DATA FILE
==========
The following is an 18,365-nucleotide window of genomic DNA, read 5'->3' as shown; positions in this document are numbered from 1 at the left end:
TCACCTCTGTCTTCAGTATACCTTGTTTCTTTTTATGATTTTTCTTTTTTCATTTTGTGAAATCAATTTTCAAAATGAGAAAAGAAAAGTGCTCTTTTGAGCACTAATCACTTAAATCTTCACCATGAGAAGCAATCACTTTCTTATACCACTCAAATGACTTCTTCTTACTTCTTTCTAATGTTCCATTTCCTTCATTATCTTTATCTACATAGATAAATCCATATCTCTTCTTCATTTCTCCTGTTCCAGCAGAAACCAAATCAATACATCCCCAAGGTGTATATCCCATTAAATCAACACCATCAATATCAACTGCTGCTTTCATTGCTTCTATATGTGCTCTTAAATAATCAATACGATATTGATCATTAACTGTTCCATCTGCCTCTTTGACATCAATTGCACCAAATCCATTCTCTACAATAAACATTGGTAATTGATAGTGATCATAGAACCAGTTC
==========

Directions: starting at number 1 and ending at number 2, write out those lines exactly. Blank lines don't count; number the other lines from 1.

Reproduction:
The following is an 18,365-nucleotide window of genomic DNA, read 5'->3' as shown; positions in this document are numbered from 1 at the left end:
TCACCTCTGTCTTCAGTATACCTTGTTTCTTTTTATGATTTTTCTTTTTTCATTTTGTGAAATCAATTTTCAAAATGAGAAAAGAAAAGTGCTCTTTTGAGCACTAATCACTTAAATCTTCACCATGAGAAGCAATCACTTTCTTATACCACTCAAATGACTTCTTCTTACTTCTTTCTAATGTTCCATTTCCTTCATTATCTTTATCTACATAGATAAATCCATATCTCTTCTTCATTTCTCCTGTTCCAGCAGAAACCAAATCAATACATCCCCAAGGTGTATATCCCATTAAATCAACACCATCAATATCAACTGCTGCTTTCATTGCTTCTATATGTGCTCTTAAATAATCAATACGATATTGATCATTAACTGTTCCATCTGCCTCTTTGACATCAATTGCACCAAATCCATTCTCTACAATAAACATTGGTAATTGATAGTGATCATAGAACCAGTTC